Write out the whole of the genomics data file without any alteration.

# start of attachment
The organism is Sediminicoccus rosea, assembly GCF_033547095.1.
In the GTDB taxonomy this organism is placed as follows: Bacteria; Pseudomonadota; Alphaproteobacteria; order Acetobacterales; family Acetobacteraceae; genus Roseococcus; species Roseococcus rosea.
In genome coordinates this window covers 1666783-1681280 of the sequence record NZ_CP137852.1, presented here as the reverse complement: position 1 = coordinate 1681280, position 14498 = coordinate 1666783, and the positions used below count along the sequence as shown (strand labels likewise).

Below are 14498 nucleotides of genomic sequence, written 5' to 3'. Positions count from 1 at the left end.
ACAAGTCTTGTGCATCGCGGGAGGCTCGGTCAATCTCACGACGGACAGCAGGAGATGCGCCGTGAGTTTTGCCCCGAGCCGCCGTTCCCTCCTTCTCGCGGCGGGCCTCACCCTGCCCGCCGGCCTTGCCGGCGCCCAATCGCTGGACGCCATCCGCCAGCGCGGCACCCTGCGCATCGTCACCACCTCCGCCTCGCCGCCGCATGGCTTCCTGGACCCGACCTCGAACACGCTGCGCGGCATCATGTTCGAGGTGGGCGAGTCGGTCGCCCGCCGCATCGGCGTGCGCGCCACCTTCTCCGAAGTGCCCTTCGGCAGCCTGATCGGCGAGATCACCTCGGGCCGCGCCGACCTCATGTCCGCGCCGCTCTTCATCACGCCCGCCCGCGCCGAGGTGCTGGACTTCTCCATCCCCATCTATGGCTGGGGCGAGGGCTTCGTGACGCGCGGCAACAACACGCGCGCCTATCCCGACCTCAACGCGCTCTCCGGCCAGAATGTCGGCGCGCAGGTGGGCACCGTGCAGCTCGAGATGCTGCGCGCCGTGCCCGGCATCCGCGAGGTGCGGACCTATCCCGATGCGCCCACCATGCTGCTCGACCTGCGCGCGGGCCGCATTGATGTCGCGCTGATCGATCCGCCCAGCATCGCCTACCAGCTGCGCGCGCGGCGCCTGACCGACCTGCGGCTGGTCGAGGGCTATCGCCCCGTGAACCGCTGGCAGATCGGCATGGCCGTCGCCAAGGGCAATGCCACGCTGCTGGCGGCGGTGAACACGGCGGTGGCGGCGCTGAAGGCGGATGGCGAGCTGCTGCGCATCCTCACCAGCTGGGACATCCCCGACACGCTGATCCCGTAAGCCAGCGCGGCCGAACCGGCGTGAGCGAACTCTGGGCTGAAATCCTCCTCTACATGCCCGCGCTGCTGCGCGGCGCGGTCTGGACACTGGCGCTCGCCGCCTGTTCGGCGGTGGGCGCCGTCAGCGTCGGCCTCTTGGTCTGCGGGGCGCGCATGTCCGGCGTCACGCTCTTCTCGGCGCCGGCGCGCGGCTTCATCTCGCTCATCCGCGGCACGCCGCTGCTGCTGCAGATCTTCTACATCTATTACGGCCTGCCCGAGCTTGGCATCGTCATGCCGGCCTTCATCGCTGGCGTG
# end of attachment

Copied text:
The organism is Sediminicoccus rosea, assembly GCF_033547095.1.
In the GTDB taxonomy this organism is placed as follows: Bacteria; Pseudomonadota; Alphaproteobacteria; order Acetobacterales; family Acetobacteraceae; genus Roseococcus; species Roseococcus rosea.
In genome coordinates this window covers 1666783-1681280 of the sequence record NZ_CP137852.1, presented here as the reverse complement: position 1 = coordinate 1681280, position 14498 = coordinate 1666783, and the positions used below count along the sequence as shown (strand labels likewise).

Below are 14498 nucleotides of genomic sequence, written 5' to 3'. Positions count from 1 at the left end.
ACAAGTCTTGTGCATCGCGGGAGGCTCGGTCAATCTCACGACGGACAGCAGGAGATGCGCCGTGAGTTTTGCCCCGAGCCGCCGTTCCCTCCTTCTCGCGGCGGGCCTCACCCTGCCCGCCGGCCTTGCCGGCGCCCAATCGCTGGACGCCATCCGCCAGCGCGGCACCCTGCGCATCGTCACCACCTCCGCCTCGCCGCCGCATGGCTTCCTGGACCCGACCTCGAACACGCTGCGCGGCATCATGTTCGAGGTGGGCGAGTCGGTCGCCCGCCGCATCGGCGTGCGCGCCACCTTCTCCGAAGTGCCCTTCGGCAGCCTGATCGGCGAGATCACCTCGGGCCGCGCCGACCTCATGTCCGCGCCGCTCTTCATCACGCCCGCCCGCGCCGAGGTGCTGGACTTCTCCATCCCCATCTATGGCTGGGGCGAGGGCTTCGTGACGCGCGGCAACAACACGCGCGCCTATCCCGACCTCAACGCGCTCTCCGGCCAGAATGTCGGCGCGCAGGTGGGCACCGTGCAGCTCGAGATGCTGCGCGCCGTGCCCGGCATCCGCGAGGTGCGGACCTATCCCGATGCGCCCACCATGCTGCTCGACCTGCGCGCGGGCCGCATTGATGTCGCGCTGATCGATCCGCCCAGCATCGCCTACCAGCTGCGCGCGCGGCGCCTGACCGACCTGCGGCTGGTCGAGGGCTATCGCCCCGTGAACCGCTGGCAGATCGGCATGGCCGTCGCCAAGGGCAATGCCACGCTGCTGGCGGCGGTGAACACGGCGGTGGCGGCGCTGAAGGCGGATGGCGAGCTGCTGCGCATCCTCACCAGCTGGGACATCCCCGACACGCTGATCCCGTAAGCCAGCGCGGCCGAACCGGCGTGAGCGAACTCTGGGCTGAAATCCTCCTCTACATGCCCGCGCTGCTGCGCGGCGCGGTCTGGACACTGGCGCTCGCCGCCTGTTCGGCGGTGGGCGCCGTCAGCGTCGGCCTCTTGGTCTGCGGGGCGCGCATGTCCGGCGTCACGCTCTTCTCGGCGCCGGCGCGCGGCTTCATCTCGCTCATCCGCGGCACGCCGCTGCTGCTGCAGATCTTCTACATCTATTACGGCCTGCCCGAGCTTGGCATCGTCATGCCGGCCTTCATCGCTGGCGTG